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Dated August 27, year not given.


Newburyport, Mass.

Of course.

Aug. 27.

Dear One. Not this September, - nor ever this year! Home is the only place for an afflicted wretch like me, with my sores and my lotions, & my sister & my maid & my miseries. I have been ill but once before in my life, - & instead of being thankful for past immunity am half angry at present infliction. My body? I am never conscious of it except when it troubles me.

When I am well I am all a disembodied spirit, so far as my flesh & bones are concerned, - & I count it a luxury not to know of my body's existence. I suppose I have never truly taken care of the poor thing, - I have given it late hours, close work, little food, worry to the brain, labor to the hand, idleness to the feet, - & it has revolted. However, the Doctor thinks I shall be in my old bodiless condition by winter, - Nat is totally well, - & meantime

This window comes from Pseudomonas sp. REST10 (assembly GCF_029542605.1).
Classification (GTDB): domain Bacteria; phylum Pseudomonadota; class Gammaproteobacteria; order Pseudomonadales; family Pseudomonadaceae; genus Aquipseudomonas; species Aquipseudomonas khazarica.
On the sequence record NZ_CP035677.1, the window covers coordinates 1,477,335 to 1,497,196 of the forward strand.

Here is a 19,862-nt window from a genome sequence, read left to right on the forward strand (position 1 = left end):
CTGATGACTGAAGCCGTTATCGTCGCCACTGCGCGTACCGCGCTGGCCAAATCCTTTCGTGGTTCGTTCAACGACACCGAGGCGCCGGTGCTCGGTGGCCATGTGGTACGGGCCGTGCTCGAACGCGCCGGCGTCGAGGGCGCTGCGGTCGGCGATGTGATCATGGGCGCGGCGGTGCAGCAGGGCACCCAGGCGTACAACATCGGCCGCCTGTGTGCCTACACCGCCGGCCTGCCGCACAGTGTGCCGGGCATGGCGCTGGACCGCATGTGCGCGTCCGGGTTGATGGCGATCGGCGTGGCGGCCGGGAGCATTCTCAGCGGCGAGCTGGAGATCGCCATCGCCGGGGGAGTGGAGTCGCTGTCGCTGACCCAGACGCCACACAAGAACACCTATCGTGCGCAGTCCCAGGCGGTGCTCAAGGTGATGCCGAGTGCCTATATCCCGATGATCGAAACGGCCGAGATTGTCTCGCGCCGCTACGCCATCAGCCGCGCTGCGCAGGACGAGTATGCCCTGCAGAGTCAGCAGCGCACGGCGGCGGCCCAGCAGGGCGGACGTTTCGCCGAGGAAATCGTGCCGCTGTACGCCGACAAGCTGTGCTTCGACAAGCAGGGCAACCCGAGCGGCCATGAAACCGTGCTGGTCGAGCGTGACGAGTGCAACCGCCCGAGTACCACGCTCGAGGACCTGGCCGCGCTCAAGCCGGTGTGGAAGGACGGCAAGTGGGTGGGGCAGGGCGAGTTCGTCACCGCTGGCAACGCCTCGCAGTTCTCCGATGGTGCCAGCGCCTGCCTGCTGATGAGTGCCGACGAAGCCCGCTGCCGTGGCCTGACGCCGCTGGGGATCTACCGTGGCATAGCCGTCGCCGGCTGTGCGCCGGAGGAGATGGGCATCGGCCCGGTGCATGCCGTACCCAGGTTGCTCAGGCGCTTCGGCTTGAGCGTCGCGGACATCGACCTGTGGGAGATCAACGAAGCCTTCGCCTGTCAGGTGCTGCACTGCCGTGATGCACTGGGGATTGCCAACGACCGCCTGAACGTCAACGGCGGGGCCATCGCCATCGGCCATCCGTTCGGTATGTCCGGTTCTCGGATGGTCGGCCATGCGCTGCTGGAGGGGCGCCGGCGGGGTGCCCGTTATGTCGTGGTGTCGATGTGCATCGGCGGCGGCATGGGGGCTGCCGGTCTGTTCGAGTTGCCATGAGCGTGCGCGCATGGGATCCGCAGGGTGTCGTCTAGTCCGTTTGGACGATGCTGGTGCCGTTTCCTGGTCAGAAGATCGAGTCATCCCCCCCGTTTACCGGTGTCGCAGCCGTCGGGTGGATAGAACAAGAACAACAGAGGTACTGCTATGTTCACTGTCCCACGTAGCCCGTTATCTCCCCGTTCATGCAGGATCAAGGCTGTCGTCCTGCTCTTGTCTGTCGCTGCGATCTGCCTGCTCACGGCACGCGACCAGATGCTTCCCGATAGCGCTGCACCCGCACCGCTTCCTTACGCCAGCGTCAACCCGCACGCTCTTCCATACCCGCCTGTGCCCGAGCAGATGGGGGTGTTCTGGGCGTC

I fret, - & not the least of my wickednesses is that I am talking to you about my miseries, & bringing the hateful things in among the company of the Gods -

I thought in all that lovely moonlight of you among your mountains, & felt very angry with myself and fate. Mrs. Hopkins had to go back Monday to her work, which ties her South now till next June, & I was doubly annoyed that I was the means of her losing such a pleasure as being with you & Miss Manning, & the purple hills which fill my thought with thirsting

when I think of them. I hope your beautiful body will never serve you such a trick as mine is serving me. The Chiefs of Samoa keep a talking-man, - I should like to have a patent swearer.

Goodbye dear, loveliest, & best. The thought of you is help & blessing. Love to your moonlight - not the moonlight, but Miss Manning.

Alys your own loving


Letter from Harriet Prescott Spofford, Newburyport, Massachusetts, to Anne Whitney, between 1891 and 1895



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